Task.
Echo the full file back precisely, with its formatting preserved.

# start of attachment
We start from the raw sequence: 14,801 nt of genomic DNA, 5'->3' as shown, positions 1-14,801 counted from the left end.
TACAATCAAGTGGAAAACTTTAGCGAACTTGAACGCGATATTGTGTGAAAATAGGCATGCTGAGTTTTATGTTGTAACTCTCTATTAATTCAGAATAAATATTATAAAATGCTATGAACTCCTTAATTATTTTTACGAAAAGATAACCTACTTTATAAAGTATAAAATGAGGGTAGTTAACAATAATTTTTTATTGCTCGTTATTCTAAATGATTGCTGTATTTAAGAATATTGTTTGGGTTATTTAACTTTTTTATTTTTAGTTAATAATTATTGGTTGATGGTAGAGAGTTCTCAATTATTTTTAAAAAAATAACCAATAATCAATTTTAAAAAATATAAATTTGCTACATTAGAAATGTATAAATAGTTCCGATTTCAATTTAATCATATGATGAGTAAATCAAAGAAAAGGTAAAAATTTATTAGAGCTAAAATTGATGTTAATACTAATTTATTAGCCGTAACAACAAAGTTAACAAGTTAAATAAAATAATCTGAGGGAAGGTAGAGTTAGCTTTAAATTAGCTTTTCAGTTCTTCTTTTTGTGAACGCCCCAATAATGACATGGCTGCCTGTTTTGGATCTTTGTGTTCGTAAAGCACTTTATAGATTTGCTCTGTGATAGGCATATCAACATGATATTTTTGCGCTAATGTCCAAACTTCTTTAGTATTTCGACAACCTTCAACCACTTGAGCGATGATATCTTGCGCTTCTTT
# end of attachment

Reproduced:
We start from the raw sequence: 14,801 nt of genomic DNA, 5'->3' as shown, positions 1-14,801 counted from the left end.
TACAATCAAGTGGAAAACTTTAGCGAACTTGAACGCGATATTGTGTGAAAATAGGCATGCTGAGTTTTATGTTGTAACTCTCTATTAATTCAGAATAAATATTATAAAATGCTATGAACTCCTTAATTATTTTTACGAAAAGATAACCTACTTTATAAAGTATAAAATGAGGGTAGTTAACAATAATTTTTTATTGCTCGTTATTCTAAATGATTGCTGTATTTAAGAATATTGTTTGGGTTATTTAACTTTTTTATTTTTAGTTAATAATTATTGGTTGATGGTAGAGAGTTCTCAATTATTTTTAAAAAAATAACCAATAATCAATTTTAAAAAATATAAATTTGCTACATTAGAAATGTATAAATAGTTCCGATTTCAATTTAATCATATGATGAGTAAATCAAAGAAAAGGTAAAAATTTATTAGAGCTAAAATTGATGTTAATACTAATTTATTAGCCGTAACAACAAAGTTAACAAGTTAAATAAAATAATCTGAGGGAAGGTAGAGTTAGCTTTAAATTAGCTTTTCAGTTCTTCTTTTTGTGAACGCCCCAATAATGACATGGCTGCCTGTTTTGGATCTTTGTGTTCGTAAAGCACTTTATAGATTTGCTCTGTGATAGGCATATCAACATGATATTTTTGCGCTAATGTCCAAACTTCTTTAGTATTTCGACAACCTTCAACCACTTGAGCGATGATATCTTGCGCTTCTTT